Clancy Ride Crosses State of Jefferson
Wednesday, June 12, 2013
Last week Contributing Editor Dr. Gregory Frazier paid a visit to MotoUSA HQ in Medford, Oregon. The good doctor was stopping by on the American leg of his Clancy Centennial Ride, which retraces the route of the first documented ‘Round the World motorcycle rider – Carl Stearns Clancy.
Frazier had already embarked with riding partner Richard Livermore, aboard their ‘80s era Honda GL650s. They had met up with Irish riders Gary Walker and Geoff Hill, both of the Belfast natives equipped with R1200GS Adventures and also tracing the route of Clancy (himself of Irish decent). I was honored to tag along for the morning, aboard MotoUSA’s KLR650 Project Bike.
The route was slated to follow Clancy’s original course, which more or less follows the path of Highway 99 and I-5. Dr. Frazier noted that Clancy deemed this section of the route the worst he encountered on the entire journey. The good Dr. expected me to be shocked, but bad roads are a source of historical note in our neck of the woods…
A digression now, as I bore all with the history lesson I told Dr. G about the state of Jefferson. MotoUSA’s Medford HQ resides in Oregon, but also within the borders of the mythical state of Jefferson, a region comprised of rural counties in Northern California and Southern Oregon. The regional association finds itself in cultural institutions (for example the NPR affiliate is Jefferson Public Radio), but has gained little attention away from our small corner of the nation. Back in the 1930’s and early ‘40s, the movement gained steam, including a Proclamation of Independence in November 27, 1941. Of course, a couple weeks later with the attack on Pearl Harbor, the country had more pressing concerns than the efforts of some counties to secede from California and Oregon.
But what does this all have to do with Mr. Carl Stearns Clancy? The roads. The deplorable local road conditions and deaf ears of state legislatures to fix them are what stoked the Jeffersonians to secession.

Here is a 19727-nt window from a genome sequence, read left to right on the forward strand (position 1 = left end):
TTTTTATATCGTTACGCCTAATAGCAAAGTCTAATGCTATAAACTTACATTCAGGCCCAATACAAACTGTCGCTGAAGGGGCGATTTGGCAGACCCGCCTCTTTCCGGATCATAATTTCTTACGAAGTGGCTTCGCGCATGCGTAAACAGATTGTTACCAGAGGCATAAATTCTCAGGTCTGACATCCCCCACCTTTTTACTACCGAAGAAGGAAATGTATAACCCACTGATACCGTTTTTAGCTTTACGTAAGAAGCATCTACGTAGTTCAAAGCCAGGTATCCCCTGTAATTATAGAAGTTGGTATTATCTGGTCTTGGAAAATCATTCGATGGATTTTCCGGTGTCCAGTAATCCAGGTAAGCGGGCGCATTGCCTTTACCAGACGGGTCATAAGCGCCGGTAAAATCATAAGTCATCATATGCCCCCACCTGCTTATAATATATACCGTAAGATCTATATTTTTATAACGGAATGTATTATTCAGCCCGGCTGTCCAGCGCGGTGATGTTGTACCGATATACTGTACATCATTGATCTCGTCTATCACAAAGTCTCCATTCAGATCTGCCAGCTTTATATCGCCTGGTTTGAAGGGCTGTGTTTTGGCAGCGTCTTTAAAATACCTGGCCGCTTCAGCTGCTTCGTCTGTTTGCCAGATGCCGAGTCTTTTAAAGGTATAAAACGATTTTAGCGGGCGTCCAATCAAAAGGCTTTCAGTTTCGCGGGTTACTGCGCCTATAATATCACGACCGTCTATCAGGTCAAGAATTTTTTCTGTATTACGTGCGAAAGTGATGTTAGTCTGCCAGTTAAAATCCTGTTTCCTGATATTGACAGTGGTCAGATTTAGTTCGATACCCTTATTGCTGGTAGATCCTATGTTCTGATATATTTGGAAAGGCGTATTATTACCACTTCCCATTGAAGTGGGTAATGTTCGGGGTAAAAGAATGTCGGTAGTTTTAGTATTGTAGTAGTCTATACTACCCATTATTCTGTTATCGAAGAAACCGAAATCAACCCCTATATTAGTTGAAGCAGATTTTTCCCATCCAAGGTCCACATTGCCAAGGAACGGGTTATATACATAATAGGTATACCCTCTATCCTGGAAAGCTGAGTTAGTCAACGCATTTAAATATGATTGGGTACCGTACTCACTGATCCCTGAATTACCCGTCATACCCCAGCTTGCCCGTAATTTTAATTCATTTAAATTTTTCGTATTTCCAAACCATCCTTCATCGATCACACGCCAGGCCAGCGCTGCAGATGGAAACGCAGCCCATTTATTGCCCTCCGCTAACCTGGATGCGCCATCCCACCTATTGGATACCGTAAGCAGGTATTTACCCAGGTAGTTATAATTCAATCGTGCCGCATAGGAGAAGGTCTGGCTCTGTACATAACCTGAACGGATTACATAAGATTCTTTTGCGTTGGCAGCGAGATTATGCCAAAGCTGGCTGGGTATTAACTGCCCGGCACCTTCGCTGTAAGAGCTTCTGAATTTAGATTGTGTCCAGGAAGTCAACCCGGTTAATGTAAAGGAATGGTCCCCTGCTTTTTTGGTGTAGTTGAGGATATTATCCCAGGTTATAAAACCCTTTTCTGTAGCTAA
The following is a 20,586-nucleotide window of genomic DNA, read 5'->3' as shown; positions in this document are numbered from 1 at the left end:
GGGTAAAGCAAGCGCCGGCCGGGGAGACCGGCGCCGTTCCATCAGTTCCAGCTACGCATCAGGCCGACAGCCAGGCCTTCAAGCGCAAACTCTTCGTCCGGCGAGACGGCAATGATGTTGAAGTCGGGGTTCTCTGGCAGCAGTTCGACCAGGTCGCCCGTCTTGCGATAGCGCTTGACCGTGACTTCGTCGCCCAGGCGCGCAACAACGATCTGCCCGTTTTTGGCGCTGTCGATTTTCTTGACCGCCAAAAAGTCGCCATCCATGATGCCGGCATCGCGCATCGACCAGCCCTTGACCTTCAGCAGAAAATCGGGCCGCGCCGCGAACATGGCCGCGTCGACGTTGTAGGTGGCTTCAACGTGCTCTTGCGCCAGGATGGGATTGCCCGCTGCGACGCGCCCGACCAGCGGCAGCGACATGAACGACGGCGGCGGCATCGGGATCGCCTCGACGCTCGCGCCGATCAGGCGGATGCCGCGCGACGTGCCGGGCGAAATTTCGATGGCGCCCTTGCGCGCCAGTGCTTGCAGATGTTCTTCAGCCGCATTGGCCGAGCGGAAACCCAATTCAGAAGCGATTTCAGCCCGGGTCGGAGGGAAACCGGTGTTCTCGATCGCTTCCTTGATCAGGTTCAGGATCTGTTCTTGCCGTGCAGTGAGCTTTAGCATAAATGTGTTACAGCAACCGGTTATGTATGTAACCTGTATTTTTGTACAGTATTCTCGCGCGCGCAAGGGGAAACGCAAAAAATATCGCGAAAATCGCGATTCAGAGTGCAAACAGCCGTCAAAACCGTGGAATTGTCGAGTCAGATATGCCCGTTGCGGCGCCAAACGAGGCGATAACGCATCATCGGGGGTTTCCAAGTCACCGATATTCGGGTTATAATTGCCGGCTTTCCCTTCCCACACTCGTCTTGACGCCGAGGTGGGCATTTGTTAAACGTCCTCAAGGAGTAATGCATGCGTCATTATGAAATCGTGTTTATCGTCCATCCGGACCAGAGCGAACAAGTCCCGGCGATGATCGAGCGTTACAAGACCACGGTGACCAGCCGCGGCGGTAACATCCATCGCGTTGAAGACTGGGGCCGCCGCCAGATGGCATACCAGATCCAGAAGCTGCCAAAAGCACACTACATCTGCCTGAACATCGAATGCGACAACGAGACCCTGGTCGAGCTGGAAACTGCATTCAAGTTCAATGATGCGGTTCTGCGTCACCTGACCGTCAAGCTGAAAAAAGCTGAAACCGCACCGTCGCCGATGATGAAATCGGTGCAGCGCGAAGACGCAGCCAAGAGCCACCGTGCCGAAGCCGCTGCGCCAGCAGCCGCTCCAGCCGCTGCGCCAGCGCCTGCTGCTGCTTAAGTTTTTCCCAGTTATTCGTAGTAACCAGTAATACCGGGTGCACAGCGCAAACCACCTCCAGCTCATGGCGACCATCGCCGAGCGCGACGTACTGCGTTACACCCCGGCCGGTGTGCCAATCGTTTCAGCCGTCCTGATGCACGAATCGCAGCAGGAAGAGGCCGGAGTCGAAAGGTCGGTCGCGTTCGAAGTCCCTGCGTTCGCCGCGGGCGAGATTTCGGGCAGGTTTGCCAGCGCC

Or at least that’s how the story goes… Dr. Frazier seemed to get a kick out of it, as it added some possible insight to Clancy’s woes 100 years ago.
Nowadays the roads are pristine by comparison. But the notion of droning on I-5 when so much of our local backroads were begging for some action was discouraging. Thankfully, Richard (the fellow with the GPS) asked if I knew of Cow Creek Road
connecting from Glendale to Riddle. While I hadn’t ridden the entire way, I faked enough expertise to serve as local guide.
But Dr. Frazier and company must have had their faith shaken in that role after my insistence we hang a right at an unmarked junction. The road surface progressively worsened, and I chuckled when a rotten log stretched across the road. It had been there quite a while by the looks of things… so this right way, was definitely not the right way!
Our group accordioned back together when the paved road terminated into gravel, with several side roads tempting me on the KLR. Richard’s GPS promised an eventual return to Cow Creek if we pressed on – via a long series of junctions with “unnamed gravel road”. Wandering aimlessly on dirt roads, while tempting, was not conducive to keeping a schedule as lunchtime was already past due. And considering the thousands of miles of logging roads that labyrinth MotoUSA’s home confines, I suggested we backtrack a couple miles and take the left instead.
The remainder of Cow Creek made up for the navigation error. It was an unexpected discovery, and my first time on the backside of the near 50-mile route. We certainly made better progress than Clancy did a century ago, who reportedly had trouble tackling 20 miles a day through the mountainous hinterlands of the American West.
So my wrong turn/dead end track only enhanced the authenticity of the Clancy Ride – and I was happy to lend my assistance!
The day half gone, I bid the Clancy quartet farewell as they headed north on I-5 and I headed south. One of the great unspoiled pleasures of riding is the discovering a new road – all the better when it’s close to home.
Follow Dr. Frazier’s progress in the Clancy Centennial Ride
here at Motorcycle USA, and on Horizons Unlimited
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